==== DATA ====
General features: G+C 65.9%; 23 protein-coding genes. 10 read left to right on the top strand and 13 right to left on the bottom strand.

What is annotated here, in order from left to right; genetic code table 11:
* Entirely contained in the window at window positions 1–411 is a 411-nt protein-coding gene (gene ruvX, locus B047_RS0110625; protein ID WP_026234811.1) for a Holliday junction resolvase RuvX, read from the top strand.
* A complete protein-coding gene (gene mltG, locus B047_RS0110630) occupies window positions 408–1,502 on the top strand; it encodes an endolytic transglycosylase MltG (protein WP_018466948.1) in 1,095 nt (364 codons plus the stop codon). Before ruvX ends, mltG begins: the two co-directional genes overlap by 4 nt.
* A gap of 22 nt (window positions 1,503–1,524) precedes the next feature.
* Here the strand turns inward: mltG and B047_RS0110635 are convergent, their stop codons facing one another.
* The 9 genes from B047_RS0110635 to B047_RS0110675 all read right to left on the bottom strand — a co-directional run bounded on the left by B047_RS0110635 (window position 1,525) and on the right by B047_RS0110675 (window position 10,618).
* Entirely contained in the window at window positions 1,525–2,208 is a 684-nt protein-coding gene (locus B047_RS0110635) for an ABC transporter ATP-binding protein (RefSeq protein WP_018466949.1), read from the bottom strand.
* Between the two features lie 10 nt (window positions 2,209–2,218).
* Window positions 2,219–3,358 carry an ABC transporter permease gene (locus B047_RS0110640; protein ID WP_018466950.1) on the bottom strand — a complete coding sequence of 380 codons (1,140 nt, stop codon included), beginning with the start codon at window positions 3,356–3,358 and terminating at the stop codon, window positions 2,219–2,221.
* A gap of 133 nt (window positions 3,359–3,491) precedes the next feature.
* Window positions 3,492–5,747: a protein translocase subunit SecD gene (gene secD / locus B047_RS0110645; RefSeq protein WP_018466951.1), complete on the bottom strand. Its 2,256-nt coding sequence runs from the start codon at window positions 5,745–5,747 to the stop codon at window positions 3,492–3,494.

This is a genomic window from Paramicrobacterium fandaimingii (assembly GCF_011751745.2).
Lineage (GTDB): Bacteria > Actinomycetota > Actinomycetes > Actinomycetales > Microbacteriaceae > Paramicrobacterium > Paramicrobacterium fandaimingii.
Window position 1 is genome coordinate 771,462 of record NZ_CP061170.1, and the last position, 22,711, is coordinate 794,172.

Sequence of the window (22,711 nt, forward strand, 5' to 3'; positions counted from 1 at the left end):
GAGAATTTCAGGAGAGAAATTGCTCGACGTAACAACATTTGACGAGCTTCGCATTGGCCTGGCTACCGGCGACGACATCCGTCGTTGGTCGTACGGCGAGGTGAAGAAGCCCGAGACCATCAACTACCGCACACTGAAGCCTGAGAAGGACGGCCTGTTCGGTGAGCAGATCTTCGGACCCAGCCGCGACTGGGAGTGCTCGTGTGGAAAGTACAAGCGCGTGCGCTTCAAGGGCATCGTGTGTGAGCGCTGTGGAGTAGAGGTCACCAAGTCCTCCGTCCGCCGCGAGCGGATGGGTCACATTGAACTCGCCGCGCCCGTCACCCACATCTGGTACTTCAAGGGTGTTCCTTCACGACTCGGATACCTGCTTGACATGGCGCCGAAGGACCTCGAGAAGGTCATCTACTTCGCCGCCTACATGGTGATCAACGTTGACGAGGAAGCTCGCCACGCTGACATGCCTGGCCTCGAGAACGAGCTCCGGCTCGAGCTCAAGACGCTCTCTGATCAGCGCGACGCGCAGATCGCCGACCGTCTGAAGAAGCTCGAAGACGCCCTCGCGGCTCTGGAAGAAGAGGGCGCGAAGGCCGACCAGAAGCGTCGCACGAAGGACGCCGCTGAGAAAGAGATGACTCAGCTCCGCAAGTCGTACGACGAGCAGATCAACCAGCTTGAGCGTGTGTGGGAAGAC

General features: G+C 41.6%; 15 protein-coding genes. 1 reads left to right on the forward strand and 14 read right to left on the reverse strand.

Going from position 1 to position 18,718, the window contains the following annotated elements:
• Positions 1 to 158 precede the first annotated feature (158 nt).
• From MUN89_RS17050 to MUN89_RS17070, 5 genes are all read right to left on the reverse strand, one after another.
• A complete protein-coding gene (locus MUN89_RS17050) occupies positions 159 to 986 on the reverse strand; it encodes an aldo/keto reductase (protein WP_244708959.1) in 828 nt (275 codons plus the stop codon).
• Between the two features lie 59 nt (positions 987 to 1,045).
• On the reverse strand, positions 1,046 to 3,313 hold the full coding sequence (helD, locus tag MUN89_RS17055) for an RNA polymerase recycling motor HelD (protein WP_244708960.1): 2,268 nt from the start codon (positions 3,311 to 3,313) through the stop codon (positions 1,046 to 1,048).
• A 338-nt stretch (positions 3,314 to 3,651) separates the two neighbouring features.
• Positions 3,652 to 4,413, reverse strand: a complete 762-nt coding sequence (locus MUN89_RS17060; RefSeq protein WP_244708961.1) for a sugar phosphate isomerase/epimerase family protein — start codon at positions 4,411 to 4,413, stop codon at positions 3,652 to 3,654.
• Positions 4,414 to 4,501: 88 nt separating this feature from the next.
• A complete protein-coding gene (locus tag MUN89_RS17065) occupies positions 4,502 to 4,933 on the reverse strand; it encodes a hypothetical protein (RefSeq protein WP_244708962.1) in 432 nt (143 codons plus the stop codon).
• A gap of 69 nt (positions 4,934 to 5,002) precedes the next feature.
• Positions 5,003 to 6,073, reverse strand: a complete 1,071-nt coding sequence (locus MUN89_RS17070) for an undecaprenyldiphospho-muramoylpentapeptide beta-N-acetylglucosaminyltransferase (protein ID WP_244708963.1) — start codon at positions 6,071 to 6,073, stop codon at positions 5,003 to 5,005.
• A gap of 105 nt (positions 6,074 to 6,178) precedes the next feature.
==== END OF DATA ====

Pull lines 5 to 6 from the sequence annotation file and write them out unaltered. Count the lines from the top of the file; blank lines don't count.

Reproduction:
* A gap of 22 nt (window positions 1,503–1,524) precedes the next feature.
* Here the strand turns inward: mltG and B047_RS0110635 are convergent, their stop codons facing one another.